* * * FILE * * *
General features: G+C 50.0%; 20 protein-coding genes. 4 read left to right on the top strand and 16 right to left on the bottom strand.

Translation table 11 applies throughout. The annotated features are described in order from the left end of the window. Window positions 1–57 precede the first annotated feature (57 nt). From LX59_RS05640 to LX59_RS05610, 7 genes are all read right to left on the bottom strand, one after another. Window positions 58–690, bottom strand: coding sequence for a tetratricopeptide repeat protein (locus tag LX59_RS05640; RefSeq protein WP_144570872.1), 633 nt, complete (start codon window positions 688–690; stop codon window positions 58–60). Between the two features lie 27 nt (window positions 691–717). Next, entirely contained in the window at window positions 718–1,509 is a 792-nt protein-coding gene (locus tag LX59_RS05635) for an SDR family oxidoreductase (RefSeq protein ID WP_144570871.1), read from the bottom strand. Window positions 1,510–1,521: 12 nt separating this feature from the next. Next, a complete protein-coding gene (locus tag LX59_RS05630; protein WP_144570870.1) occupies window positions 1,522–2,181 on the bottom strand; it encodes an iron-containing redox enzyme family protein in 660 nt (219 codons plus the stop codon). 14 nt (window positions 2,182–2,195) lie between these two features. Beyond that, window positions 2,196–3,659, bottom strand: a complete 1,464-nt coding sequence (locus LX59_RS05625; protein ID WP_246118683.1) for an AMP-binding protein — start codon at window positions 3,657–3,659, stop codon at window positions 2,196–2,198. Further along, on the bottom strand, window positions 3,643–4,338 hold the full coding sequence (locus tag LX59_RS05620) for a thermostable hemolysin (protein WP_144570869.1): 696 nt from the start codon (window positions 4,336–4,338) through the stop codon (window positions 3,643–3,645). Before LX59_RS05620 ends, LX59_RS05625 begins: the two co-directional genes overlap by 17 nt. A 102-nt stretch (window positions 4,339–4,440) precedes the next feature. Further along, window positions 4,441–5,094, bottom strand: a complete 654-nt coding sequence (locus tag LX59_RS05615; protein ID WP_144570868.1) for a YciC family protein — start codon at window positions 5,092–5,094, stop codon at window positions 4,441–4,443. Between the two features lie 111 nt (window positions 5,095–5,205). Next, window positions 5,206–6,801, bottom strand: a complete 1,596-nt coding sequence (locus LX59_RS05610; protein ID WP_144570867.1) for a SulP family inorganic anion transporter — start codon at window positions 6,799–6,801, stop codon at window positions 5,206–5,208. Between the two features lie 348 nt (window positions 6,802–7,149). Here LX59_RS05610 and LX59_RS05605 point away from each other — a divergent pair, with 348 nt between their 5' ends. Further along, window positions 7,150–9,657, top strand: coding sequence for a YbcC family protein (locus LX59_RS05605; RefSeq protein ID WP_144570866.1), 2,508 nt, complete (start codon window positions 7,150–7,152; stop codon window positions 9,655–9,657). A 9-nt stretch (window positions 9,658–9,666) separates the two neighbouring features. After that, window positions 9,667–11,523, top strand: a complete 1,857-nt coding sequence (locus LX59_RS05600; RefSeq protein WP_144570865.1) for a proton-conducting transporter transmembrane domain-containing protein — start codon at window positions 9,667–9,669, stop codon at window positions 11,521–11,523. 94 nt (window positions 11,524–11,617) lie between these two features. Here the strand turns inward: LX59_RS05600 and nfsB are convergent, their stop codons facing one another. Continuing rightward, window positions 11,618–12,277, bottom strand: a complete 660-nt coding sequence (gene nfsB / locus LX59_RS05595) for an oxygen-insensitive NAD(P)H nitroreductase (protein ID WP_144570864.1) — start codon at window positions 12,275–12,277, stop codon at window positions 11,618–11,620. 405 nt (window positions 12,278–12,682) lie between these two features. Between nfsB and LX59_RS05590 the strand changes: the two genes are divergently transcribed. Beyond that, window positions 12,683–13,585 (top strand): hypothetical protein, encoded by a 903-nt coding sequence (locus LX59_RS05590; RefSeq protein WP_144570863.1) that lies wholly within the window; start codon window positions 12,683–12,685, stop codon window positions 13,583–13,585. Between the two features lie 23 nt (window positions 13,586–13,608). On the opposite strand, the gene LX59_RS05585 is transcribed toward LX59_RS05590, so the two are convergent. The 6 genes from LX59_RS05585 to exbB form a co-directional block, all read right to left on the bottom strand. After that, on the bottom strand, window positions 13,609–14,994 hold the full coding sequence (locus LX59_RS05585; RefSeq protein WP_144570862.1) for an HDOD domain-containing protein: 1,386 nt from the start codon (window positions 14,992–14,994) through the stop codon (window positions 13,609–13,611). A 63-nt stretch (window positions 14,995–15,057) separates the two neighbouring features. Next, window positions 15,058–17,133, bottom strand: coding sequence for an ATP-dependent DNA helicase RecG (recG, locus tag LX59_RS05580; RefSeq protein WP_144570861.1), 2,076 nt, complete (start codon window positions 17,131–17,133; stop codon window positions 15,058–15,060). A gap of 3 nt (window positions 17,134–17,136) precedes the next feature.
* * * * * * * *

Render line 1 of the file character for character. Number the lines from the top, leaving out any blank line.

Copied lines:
General features: G+C 50.0%; 20 protein-coding genes. 4 read left to right on the top strand and 16 right to left on the bottom strand.